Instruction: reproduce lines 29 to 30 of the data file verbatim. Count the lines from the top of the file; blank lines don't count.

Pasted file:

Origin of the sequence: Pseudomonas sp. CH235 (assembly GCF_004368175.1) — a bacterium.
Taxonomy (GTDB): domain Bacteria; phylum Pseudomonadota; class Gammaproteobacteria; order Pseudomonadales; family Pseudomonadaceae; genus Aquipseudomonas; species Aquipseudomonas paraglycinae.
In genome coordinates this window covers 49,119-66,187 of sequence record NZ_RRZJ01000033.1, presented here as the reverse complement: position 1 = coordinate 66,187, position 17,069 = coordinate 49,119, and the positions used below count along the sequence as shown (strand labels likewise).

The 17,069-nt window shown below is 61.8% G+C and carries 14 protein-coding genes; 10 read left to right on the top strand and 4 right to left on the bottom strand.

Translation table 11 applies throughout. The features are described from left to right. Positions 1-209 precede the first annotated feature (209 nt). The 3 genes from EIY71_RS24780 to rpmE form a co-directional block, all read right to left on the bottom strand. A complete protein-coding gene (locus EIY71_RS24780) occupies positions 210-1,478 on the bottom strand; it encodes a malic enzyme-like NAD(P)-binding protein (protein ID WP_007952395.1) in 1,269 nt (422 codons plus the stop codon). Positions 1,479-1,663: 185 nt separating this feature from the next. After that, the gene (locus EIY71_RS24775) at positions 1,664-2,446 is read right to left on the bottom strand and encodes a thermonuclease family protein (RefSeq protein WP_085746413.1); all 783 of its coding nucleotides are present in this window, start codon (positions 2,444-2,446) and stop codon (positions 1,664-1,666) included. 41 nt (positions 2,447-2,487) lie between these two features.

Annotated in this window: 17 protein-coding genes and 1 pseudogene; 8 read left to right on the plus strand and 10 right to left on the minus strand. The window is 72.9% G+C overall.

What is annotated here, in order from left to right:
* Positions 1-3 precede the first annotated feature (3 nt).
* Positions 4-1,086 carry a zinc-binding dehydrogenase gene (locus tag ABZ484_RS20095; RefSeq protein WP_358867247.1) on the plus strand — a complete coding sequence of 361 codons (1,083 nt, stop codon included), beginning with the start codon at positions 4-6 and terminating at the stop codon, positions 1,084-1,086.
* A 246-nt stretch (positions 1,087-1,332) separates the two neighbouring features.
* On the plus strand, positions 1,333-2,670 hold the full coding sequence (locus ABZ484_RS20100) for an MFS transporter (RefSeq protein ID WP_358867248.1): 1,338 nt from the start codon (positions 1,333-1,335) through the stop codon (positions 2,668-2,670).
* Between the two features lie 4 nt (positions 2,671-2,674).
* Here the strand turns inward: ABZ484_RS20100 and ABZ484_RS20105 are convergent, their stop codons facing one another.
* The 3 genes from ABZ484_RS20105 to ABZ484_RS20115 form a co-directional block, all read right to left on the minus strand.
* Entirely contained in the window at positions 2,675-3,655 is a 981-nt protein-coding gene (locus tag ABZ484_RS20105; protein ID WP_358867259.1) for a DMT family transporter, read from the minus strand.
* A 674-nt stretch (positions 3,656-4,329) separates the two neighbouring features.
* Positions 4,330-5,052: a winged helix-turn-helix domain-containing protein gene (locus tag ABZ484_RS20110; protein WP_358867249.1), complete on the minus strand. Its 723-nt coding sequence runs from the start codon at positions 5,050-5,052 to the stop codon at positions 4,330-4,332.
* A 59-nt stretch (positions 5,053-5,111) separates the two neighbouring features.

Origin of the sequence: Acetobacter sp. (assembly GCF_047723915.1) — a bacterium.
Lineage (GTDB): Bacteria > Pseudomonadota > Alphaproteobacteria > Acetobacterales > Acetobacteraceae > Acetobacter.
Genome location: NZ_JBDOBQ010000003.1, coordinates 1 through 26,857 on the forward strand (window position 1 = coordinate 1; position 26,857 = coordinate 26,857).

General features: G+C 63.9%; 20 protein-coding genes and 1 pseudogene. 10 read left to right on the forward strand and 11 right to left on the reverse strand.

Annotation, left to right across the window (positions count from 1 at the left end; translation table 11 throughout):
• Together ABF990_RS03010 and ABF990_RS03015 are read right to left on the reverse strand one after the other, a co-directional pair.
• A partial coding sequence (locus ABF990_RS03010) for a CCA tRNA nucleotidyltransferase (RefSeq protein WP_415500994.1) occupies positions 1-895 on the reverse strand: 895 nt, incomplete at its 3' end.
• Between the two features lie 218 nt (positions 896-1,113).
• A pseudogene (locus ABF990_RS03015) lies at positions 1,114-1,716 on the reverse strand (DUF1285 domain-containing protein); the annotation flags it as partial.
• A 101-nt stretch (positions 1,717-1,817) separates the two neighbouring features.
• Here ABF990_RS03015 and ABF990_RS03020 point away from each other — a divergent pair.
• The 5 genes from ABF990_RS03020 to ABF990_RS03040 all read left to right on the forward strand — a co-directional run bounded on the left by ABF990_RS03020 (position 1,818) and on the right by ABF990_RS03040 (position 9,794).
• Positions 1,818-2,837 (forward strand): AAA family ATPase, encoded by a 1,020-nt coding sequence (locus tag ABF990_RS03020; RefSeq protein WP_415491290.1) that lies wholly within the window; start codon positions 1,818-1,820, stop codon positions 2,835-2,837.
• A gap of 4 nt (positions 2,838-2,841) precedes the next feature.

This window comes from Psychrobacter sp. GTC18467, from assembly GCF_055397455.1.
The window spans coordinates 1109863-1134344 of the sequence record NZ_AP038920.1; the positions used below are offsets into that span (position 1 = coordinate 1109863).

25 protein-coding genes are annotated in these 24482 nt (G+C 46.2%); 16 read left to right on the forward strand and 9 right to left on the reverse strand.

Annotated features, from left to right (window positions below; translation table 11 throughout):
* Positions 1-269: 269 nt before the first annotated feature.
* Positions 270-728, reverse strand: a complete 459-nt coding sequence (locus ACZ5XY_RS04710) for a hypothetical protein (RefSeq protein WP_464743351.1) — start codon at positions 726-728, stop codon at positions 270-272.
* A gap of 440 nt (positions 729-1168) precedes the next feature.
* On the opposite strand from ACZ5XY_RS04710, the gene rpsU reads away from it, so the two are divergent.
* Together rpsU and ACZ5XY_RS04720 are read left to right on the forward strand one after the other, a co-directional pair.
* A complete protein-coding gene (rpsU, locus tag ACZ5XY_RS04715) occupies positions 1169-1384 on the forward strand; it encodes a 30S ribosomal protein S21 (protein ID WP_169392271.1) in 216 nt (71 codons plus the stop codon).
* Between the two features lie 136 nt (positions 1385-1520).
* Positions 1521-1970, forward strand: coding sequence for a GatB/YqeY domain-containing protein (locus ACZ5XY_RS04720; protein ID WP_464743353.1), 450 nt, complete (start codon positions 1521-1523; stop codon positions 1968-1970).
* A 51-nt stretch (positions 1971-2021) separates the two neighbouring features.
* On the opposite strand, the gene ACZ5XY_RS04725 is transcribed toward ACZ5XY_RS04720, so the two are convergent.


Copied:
• Here ABF990_RS03015 and ABF990_RS03020 point away from each other — a divergent pair.
• The 5 genes from ABF990_RS03020 to ABF990_RS03040 all read left to right on the forward strand — a co-directional run bounded on the left by ABF990_RS03020 (position 1,818) and on the right by ABF990_RS03040 (position 9,794).